The Four Pillars of Heaven were paramount to the success of 90s AJPW; Mitsuharu Misawa, Toshiaki Kawada, Kenta Kobashi and Akira Taue. From 1995 to 1999 the top title in AJPW would change hands eight times exclusively between these four men. Kobashi and Kawada stick out as my personal favourites.
Kobashi looks like he is an anime fighting character come to life, his preposterous body proportions a marvel to behold. His machine gun corner chops that he can inexplicably do non-stop for minutes despite being exhausted are wicked. To top it all off he has one of the most magnificent moonsaults of all time, simply breath-taking to see this behemoth of a man fly so gracefully through the air. I’d be remiss to not mention the Burning Hammer, a move so dangerous that Kobashi only unleashed it seven times in his 25 year career. It always guaranteed victory.
Then there’s Kawada, a permanent scowl across his face and the best backdrop of all time. It’s a move we today see Kawada’s student Taichi execute, now dubbed the “Dangerous Backdrop”. Although called a backdrop, the emphasis of the lethal impact is entirely on the neck and head. It’s always a shock to the system to see Kawada dumping people directly on their necks with seemingly little care. For the incredible badass that Kawada was, there’s a specialness in how he succumbs to his opponents offense that draws you in like very few wrestlers can, taking a big move and getting back up only to stumble to the mat. Katsuyori Shibata and Tomohiro Ishii are known for doing something similar but there’s a uniqueness to how Kawada does it. On rare occasion the vicious maverick would throw a right hand punch, dropping his opponent instantly, his dominant attitude prominent.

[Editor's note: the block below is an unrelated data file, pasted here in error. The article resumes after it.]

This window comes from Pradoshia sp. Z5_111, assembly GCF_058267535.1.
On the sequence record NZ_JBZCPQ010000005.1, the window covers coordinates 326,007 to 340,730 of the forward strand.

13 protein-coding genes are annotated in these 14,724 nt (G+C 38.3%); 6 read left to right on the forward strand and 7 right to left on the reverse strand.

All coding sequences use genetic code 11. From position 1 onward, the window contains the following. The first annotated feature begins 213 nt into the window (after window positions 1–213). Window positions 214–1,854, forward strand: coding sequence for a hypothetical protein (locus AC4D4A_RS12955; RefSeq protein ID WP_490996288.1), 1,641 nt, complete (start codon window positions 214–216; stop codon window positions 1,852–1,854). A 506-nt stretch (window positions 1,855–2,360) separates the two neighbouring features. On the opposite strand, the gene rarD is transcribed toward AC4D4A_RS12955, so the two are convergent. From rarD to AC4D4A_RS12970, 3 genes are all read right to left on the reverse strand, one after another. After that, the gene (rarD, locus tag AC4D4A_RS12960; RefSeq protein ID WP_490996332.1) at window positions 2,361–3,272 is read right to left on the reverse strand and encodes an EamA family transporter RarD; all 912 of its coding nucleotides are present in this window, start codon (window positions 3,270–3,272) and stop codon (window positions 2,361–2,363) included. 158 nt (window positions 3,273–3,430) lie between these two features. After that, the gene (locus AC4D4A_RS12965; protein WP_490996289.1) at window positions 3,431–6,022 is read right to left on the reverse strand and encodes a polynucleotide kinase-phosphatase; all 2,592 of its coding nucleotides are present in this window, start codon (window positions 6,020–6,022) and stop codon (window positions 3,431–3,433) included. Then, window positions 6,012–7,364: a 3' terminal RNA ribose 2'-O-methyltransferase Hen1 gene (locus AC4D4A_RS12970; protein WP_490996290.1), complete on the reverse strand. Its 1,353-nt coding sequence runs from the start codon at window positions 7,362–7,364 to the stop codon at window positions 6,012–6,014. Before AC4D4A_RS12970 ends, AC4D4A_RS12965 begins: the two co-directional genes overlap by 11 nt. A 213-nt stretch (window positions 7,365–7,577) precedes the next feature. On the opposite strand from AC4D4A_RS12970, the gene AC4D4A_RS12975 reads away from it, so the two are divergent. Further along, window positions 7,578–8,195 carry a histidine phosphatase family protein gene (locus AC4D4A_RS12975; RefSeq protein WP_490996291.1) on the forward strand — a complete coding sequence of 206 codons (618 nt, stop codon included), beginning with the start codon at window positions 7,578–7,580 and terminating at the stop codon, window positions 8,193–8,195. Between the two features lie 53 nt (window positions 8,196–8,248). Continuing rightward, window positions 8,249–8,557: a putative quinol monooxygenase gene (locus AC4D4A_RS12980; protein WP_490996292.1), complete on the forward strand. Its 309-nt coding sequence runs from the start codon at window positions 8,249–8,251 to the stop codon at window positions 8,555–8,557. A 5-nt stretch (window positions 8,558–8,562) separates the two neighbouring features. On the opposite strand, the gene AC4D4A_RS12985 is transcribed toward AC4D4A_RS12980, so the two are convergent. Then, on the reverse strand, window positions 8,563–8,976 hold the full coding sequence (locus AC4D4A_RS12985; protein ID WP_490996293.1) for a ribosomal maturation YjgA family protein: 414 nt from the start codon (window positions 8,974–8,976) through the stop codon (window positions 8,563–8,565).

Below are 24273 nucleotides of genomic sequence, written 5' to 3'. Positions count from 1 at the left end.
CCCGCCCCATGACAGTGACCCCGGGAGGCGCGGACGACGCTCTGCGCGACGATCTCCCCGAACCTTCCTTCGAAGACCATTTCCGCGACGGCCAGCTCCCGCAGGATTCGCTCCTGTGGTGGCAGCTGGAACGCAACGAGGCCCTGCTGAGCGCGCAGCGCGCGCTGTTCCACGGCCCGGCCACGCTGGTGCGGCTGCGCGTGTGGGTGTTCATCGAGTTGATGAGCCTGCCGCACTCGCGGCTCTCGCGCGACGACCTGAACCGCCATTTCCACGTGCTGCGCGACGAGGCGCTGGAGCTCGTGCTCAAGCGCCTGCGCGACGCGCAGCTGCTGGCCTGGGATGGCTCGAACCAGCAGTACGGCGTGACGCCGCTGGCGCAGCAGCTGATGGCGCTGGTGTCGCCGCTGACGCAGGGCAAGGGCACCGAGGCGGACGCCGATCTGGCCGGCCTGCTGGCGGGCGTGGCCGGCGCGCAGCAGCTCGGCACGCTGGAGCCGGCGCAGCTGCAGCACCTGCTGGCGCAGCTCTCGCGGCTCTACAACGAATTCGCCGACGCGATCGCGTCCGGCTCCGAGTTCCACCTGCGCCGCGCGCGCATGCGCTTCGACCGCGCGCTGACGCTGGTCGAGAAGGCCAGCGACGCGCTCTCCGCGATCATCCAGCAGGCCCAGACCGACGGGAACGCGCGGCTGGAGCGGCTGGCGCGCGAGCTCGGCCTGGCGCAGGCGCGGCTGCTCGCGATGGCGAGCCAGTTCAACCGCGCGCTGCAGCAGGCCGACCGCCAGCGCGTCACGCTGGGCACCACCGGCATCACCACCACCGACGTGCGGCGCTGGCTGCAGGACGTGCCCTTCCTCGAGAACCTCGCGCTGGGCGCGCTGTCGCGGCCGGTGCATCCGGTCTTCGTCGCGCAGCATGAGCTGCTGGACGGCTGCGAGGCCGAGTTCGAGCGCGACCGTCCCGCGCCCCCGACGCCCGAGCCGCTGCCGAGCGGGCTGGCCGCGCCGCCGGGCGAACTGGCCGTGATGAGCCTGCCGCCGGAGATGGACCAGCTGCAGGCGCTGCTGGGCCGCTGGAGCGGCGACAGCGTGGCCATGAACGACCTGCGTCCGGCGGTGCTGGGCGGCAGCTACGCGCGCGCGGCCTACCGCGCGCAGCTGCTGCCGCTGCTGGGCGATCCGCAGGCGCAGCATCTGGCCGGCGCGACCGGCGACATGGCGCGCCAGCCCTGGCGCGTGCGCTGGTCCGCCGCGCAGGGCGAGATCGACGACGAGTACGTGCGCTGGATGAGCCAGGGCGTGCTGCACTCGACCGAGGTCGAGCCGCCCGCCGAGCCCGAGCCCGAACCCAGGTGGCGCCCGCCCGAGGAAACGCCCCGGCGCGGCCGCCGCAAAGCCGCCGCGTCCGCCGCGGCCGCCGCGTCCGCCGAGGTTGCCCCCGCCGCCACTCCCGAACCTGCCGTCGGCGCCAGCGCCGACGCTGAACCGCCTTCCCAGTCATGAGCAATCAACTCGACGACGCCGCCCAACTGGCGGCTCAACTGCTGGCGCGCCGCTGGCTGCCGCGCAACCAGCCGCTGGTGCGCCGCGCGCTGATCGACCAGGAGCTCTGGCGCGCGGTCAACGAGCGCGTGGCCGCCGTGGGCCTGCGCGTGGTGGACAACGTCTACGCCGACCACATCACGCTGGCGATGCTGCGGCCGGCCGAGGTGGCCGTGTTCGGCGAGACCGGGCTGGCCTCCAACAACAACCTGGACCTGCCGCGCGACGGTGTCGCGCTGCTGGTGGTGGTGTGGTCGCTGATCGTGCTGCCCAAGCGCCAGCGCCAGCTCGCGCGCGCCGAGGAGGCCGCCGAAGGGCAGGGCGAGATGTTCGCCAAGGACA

The AJPW matches involving the Four Pillars are truly some of the best wrestling you will ever see. There’s a raw feel to it that cannot be copied, a product of its time. The grainy videos, the onslaught of colourful streamers, the super slow-motion replays after the match is finished. Vintage perfection.